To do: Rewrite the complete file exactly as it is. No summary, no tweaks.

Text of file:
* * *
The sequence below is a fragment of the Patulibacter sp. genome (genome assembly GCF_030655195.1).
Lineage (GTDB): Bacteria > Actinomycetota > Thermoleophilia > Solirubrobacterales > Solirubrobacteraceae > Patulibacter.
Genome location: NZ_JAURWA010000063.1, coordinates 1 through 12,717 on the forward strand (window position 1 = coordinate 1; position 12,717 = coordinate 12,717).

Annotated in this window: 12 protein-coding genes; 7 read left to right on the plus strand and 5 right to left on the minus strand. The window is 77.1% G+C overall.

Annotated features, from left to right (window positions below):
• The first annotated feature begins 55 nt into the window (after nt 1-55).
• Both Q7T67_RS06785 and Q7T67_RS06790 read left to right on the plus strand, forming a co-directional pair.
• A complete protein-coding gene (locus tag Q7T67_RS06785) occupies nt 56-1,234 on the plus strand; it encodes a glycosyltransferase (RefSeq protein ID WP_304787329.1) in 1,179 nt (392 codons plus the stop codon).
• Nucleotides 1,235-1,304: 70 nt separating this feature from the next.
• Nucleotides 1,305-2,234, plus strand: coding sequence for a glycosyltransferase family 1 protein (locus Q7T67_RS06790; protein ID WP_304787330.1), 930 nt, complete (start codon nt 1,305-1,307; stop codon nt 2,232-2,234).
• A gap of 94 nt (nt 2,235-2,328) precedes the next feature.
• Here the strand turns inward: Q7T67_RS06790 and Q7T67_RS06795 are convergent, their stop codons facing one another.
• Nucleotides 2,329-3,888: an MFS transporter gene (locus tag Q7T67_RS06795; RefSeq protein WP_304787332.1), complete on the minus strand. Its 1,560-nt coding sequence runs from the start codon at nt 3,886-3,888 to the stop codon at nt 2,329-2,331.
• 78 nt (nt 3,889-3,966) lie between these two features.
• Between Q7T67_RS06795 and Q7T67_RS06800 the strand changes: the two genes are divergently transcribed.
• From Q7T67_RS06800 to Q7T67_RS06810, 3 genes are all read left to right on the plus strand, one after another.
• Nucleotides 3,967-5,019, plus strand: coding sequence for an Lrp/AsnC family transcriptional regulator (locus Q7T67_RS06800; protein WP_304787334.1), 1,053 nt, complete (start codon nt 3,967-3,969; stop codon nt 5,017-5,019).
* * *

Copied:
The sequence below is a fragment of the Patulibacter sp. genome (genome assembly GCF_030655195.1).
Lineage (GTDB): Bacteria > Actinomycetota > Thermoleophilia > Solirubrobacterales > Solirubrobacteraceae > Patulibacter.
Genome location: NZ_JAURWA010000063.1, coordinates 1 through 12,717 on the forward strand (window position 1 = coordinate 1; position 12,717 = coordinate 12,717).

Annotated in this window: 12 protein-coding genes; 7 read left to right on the plus strand and 5 right to left on the minus strand. The window is 77.1% G+C overall.

Annotated features, from left to right (window positions below):
• The first annotated feature begins 55 nt into the window (after nt 1-55).
• Both Q7T67_RS06785 and Q7T67_RS06790 read left to right on the plus strand, forming a co-directional pair.
• A complete protein-coding gene (locus tag Q7T67_RS06785) occupies nt 56-1,234 on the plus strand; it encodes a glycosyltransferase (RefSeq protein ID WP_304787329.1) in 1,179 nt (392 codons plus the stop codon).
• Nucleotides 1,235-1,304: 70 nt separating this feature from the next.
• Nucleotides 1,305-2,234, plus strand: coding sequence for a glycosyltransferase family 1 protein (locus Q7T67_RS06790; protein ID WP_304787330.1), 930 nt, complete (start codon nt 1,305-1,307; stop codon nt 2,232-2,234).
• A gap of 94 nt (nt 2,235-2,328) precedes the next feature.
• Here the strand turns inward: Q7T67_RS06790 and Q7T67_RS06795 are convergent, their stop codons facing one another.
• Nucleotides 2,329-3,888: an MFS transporter gene (locus tag Q7T67_RS06795; RefSeq protein WP_304787332.1), complete on the minus strand. Its 1,560-nt coding sequence runs from the start codon at nt 3,886-3,888 to the stop codon at nt 2,329-2,331.
• 78 nt (nt 3,889-3,966) lie between these two features.
• Between Q7T67_RS06795 and Q7T67_RS06800 the strand changes: the two genes are divergently transcribed.
• From Q7T67_RS06800 to Q7T67_RS06810, 3 genes are all read left to right on the plus strand, one after another.
• Nucleotides 3,967-5,019, plus strand: coding sequence for an Lrp/AsnC family transcriptional regulator (locus Q7T67_RS06800; protein WP_304787334.1), 1,053 nt, complete (start codon nt 3,967-3,969; stop codon nt 5,017-5,019).